Fascinating stuff. Here is my favorite part,“Learning is not a spectator sport. Fundamentally, the responsibility to learn is yours and yours alone. For learning to happen in any course, you must take an active role in the process. For our class, you are expected to come to class ‘prepared’ and ‘ready to learn,’ which requires you ‘to read’ and ‘to study’ the assigned reading ‘before’ you come to class. Being prepared for class enables you to construct a knowledge base on which subsequent learning rests."

Share this post


Link to post
Share on other sites

When I saw the title of this thread, I thought it would be about first year summer reading assignments. Often colleges choose a book for all of the incoming students to read and discuss in their first year seminars, freshman orientation classes, or whatever they might call them. It is not unusual for students to be given a book and asked to write about it before even arriving on campus.

 

Reading the OP, I thought "What a good idea!" Students in online courses really need to stay on top of the communication stream--no excuses.This engages them from the get go or pre-get go as the case may be.

Share this post


Link to post
Share on other sites

My daughter spent the past two years as a full-time, dual enrolled student, and initial assignments being posted to the course website prior to the start date of the class was the norm, even for on-campus classes. In the weeks before the semester started, she would watch for instructors to post their syllabi. She was also expected to have her books prior to the class start date.

 

I would not expect college instructors to send out a reminder email.

 

Summer sessions are particularly intense, because a large amount of work has to be covered in a short period of time. It makes sense to expect a student to arrive at class prepared to move quickly into the material.

Share this post


Link to post
Share on other sites

 

Summer sessions are particularly intense, because a large amount of work has to be covered in a short period of time. It makes sense to expect a student to arrive at class prepared to move quickly into the material.

 

Indeed they are!

Share this post


Link to post
Share on other sites

 

Why odd? Wouldn't the student have to check the course website anyway to find out what books to use, whether anything in addition to the book the bookstore has listed is required, the format of the course, the syllabus, the structure of assignments, what is happening on the first day, any class notes for the first day... I'd hope any student would peruse the course website before the first day of class.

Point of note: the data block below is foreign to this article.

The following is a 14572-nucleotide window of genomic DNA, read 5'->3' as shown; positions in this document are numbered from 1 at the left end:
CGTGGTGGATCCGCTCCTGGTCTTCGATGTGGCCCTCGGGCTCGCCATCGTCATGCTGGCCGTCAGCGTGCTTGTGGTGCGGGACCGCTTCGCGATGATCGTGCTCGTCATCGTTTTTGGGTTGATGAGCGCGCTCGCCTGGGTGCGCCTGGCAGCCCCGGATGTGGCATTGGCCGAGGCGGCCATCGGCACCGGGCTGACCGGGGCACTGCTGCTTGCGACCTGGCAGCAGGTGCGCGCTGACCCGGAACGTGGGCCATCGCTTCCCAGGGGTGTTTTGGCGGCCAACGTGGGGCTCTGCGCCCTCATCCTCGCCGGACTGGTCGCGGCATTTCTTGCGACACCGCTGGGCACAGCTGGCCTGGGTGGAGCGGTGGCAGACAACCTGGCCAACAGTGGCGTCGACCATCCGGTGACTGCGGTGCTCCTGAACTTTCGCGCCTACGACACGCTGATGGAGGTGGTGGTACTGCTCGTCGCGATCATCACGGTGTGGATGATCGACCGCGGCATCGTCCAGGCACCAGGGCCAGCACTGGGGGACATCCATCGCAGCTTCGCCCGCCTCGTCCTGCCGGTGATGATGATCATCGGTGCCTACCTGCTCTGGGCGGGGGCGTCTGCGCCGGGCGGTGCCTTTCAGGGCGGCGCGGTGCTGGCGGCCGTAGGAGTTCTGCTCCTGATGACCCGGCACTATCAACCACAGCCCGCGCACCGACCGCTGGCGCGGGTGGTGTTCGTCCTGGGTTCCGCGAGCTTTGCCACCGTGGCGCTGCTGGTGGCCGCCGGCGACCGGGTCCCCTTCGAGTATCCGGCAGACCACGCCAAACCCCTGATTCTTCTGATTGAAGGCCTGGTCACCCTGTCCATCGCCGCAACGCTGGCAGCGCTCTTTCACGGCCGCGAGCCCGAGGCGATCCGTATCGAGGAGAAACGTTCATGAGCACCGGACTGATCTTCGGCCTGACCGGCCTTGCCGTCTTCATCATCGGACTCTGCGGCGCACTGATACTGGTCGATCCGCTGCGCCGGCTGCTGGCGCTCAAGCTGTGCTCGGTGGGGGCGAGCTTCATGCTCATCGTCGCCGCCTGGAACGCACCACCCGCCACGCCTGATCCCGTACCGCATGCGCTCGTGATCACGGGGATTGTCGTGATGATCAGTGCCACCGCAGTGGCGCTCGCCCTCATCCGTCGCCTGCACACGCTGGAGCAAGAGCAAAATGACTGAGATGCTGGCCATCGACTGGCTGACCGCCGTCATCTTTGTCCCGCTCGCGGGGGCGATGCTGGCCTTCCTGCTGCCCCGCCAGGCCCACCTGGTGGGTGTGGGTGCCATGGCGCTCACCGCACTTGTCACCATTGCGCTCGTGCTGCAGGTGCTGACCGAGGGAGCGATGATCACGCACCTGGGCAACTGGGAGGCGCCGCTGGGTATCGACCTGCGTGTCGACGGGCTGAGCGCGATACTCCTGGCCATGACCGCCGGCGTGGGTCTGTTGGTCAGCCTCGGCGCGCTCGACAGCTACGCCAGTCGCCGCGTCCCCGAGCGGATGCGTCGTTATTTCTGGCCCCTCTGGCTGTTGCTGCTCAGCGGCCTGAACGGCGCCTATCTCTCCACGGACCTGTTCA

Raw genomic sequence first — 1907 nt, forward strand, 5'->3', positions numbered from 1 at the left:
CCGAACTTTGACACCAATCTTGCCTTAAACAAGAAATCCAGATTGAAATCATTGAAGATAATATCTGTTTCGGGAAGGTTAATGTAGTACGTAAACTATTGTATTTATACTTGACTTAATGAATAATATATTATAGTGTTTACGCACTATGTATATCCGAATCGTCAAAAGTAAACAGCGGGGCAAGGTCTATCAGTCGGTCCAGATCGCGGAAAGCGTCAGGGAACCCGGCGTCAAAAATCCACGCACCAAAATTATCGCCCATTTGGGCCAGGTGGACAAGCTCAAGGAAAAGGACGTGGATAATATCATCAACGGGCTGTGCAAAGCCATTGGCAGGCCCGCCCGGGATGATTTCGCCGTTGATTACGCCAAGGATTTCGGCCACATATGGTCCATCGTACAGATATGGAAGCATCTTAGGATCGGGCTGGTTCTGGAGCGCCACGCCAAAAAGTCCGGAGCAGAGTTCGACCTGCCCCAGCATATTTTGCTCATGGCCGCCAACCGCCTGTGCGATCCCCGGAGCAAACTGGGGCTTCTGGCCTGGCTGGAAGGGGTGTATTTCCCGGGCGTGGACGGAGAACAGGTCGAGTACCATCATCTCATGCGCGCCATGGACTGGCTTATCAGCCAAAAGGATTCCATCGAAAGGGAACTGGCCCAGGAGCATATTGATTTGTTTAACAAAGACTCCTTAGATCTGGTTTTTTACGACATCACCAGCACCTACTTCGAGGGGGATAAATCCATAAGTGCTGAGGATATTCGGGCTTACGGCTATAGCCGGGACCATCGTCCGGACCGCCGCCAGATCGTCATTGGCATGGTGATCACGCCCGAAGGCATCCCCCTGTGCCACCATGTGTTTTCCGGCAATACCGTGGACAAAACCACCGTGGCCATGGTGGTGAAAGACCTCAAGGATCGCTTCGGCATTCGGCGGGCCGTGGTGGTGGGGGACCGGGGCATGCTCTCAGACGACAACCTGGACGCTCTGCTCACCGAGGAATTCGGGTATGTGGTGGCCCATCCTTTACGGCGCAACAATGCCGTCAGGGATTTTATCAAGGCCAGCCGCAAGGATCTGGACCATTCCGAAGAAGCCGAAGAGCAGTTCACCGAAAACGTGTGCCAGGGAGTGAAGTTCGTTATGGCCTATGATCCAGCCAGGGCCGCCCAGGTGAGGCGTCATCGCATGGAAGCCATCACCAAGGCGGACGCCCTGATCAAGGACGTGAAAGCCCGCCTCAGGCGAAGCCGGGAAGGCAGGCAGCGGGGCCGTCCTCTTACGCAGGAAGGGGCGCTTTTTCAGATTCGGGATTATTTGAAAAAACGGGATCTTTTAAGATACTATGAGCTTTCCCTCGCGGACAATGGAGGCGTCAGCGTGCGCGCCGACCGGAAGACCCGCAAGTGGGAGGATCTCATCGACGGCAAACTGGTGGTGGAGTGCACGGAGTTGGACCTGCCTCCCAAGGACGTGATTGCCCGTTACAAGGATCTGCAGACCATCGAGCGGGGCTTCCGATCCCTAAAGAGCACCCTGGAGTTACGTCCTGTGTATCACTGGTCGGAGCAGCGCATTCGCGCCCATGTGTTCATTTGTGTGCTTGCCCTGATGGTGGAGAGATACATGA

Obviously, I'm in the minority here. I think the reason is that I went to college before the age of instant communication.

 

Back in the day, we received the syllabus and book list on the first day of class. What a concept.

Share this post


Link to post
Share on other sites

Obviously, I'm in the minority here. I think the reason is that I went to college before the age of instant communication.

 

Back in the day, we received the syllabus and book list on the first day of class. What a concept.

 

 

Oh, not at all Kai! -- I'm right there with you, as that this was my personal college experience, too. :)

 

It's just that we now have 3 years of college between dual enrollment and graduated DSs that the computer access and electronic class syllabus is the "new normal." ;)

Share this post


Link to post
Share on other sites

Oh, not at all Kai! -- I'm right there with you, as that this was my personal college experience, too. :)

 

It's just that we now have 3 years of college between dual enrollment and graduated DSs that the computer access and electronic class syllabus is the "new normal." ;)